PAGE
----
Evangelicals and torture

Earlier this year, 17 prominent evangelical leaders and scholars issued “An Evangelical Declaration Against Torture: Protecting Human Rights in an Age of Terror.” As Peter Steinfels of the New York Times notes, while the document received a great deal of attention when issued, it has largely been forgotten:

Four months have passed since a group of 17 prominent evangelical leaders and scholars issued “An Evangelical Declaration Against Torture: Protecting Human Rights in an Age of Terror.”

. . .

Will everyone who has read this document, or even heard of it, please raise his hand?

Well, you’re forgiven. There are reasons, unfortunate perhaps but understandable, that the declaration hasn’t received the attention it deserves.

Not that it went entirely unnoticed, particularly back in March, when the board of the National Association of Evangelicals all but unanimously endorsed it. This endorsement, by a body claiming to represent 45,000 evangelical Protestant churches with 30 million members, was quickly reported as another sign of an important shift in evangelicalism’s political stance. For several years, leading evangelicals have been pressing the movement to widen its public agenda to embrace issues like poverty and global warming alongside standing concerns about abortion, religious symbols in public spaces and sexual norms.

But in March, the declaration also drew immediate fire from other religious conservatives. Daniel R. Heimbach, a Southern Baptist professor of ethics at Southwestern Baptist Theological Seminary, called the evangelical declaration a “diatribe” that was “confused and dangerous,” mainly because it failed to pinpoint exactly where coercive interrogation crossed into torture.

Mark D. Tooley, a leader of the neoconservative Institute on Religion and Democracy, quickly dismissed the declaration as the work of “pseudo-pacifist academics and antiwar activists” who were contributing to “a barely disguised crusade against the U.S. war against terror.”

The initial flurry of attention has died down, although people who want to use the declaration for church or classroom discussions continue to download it from the Web site www.evangelicalsforhumanrights.org.

As Steinfels observes, however, the document might have had an impact after all. Recent polling by the Pew Research Center shows that those who worship every week–including Evangelicals–are more likely to oppose torture than those who don’t, which suggests that religious voters are susceptible to a purely religious argument on issues like torture:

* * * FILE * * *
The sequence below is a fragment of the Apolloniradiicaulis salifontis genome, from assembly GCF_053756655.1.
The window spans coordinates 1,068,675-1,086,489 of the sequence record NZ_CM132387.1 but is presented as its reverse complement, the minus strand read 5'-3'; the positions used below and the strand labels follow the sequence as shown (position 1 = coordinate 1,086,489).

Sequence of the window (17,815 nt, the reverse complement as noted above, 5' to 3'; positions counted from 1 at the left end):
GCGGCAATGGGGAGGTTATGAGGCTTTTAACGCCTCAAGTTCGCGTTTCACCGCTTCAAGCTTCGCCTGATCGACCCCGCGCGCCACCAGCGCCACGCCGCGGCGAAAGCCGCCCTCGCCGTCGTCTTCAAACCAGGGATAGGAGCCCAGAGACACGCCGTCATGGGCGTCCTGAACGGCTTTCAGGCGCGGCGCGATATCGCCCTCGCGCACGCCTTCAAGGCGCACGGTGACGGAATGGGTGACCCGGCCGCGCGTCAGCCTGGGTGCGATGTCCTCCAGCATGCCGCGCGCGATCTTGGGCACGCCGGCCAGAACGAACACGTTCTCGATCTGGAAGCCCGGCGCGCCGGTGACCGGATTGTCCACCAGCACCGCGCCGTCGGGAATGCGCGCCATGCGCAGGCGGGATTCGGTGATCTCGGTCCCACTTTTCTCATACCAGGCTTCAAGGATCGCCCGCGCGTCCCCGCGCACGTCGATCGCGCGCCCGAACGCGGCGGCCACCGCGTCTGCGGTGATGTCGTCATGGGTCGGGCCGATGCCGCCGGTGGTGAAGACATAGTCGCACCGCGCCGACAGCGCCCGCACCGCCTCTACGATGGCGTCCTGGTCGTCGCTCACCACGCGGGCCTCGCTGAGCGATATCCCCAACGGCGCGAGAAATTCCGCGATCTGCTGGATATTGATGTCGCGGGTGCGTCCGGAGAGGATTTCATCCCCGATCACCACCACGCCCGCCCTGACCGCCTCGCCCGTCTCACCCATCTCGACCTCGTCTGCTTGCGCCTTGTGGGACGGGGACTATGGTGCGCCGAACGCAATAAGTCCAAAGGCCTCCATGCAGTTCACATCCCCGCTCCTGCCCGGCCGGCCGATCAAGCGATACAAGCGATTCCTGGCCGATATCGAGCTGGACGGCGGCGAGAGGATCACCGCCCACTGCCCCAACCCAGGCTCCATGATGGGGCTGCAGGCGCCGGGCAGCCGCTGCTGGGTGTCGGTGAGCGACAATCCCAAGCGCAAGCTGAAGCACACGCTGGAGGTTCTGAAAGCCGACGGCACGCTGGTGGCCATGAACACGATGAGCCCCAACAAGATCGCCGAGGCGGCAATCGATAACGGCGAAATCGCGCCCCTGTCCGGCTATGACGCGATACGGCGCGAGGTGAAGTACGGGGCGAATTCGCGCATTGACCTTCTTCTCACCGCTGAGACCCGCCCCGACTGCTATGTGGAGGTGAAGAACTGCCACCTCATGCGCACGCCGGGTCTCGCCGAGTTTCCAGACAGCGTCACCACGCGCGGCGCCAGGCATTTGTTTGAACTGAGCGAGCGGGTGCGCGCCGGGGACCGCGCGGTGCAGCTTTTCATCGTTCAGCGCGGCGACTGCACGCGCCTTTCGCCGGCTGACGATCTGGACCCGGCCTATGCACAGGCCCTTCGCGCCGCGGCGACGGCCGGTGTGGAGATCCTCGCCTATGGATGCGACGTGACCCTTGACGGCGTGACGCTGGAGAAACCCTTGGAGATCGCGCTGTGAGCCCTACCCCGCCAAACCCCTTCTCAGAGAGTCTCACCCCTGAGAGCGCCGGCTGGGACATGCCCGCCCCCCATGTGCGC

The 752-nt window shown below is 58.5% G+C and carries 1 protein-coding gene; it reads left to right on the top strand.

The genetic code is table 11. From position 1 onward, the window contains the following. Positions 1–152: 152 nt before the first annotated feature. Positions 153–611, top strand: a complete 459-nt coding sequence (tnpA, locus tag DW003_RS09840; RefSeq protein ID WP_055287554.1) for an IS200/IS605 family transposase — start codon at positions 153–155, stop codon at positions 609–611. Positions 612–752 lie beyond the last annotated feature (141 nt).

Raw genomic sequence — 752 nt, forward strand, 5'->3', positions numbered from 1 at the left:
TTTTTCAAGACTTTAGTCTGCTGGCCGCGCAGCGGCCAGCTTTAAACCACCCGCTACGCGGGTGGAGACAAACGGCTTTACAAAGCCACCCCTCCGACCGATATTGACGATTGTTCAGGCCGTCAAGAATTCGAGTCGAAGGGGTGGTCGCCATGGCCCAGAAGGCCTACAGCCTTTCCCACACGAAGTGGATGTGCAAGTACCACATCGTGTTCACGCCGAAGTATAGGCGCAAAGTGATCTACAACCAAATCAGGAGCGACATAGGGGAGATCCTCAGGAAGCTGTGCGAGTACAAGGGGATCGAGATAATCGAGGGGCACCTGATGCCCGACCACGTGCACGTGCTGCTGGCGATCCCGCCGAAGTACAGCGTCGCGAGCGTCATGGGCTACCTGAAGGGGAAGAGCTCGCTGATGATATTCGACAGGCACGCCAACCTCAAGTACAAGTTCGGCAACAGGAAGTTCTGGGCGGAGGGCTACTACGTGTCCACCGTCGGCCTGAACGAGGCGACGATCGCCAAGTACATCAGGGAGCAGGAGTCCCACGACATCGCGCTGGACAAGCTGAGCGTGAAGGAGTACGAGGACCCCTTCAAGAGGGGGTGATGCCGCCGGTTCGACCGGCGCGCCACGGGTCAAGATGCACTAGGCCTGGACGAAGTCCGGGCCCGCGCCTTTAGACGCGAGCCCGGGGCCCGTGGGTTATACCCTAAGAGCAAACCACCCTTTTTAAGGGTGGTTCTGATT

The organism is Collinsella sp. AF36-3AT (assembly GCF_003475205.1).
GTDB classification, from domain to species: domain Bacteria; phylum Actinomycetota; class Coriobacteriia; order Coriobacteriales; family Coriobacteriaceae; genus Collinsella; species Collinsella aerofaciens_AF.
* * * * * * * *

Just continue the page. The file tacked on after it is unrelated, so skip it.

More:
The survey found that in every religious group, those who said they worshiped weekly appeared more restrictive toward torture than less observant believers, although the difference was modest. Dr. Green considered this finding “a bit counterintuitive” because weekly worshipers “tend to be more Republican, conservative and supportive of the Bush administration than their co-religionists” — traits otherwise associated with more permissive attitudes toward torture.

Not surprisingly, the poll data showed that white evangelicals were somewhat more permissive toward torture than other religious groups. But in Dr. Green’s fine-grained effort to sort out religious identity and weekly worship from other factors like party identification, political ideology and views on the Iraq war, white evangelicals also appeared the most likely to have their views modified on religious grounds alone.

Does this mean that “An Evangelical Declaration Against Torture” is a potentially influential document? Its original authors and the scores of significant evangelical leaders who have signed on to it along with the National Association of Evangelicals obviously hope so. But this is also an act of conscience, to which they were compelled regardless of its impact.

“What we developed was a pretty sizable teaching document,” writes David P. Gushee, a professor of moral philosophy at Union University and the principal drafter of the declaration, who has compared it to a papal encyclical. But in the end, he said, the drafters’ motivation was simply “to bear Christian witness.”

Read it all here.

So did this document make a difference? How can members of the faith community most effectively address issues like torture and war? How do we measure success? Is being a Christian witness sufficient reason to issue such a document?

Related: Bush signs new executive order on interrogation methods.

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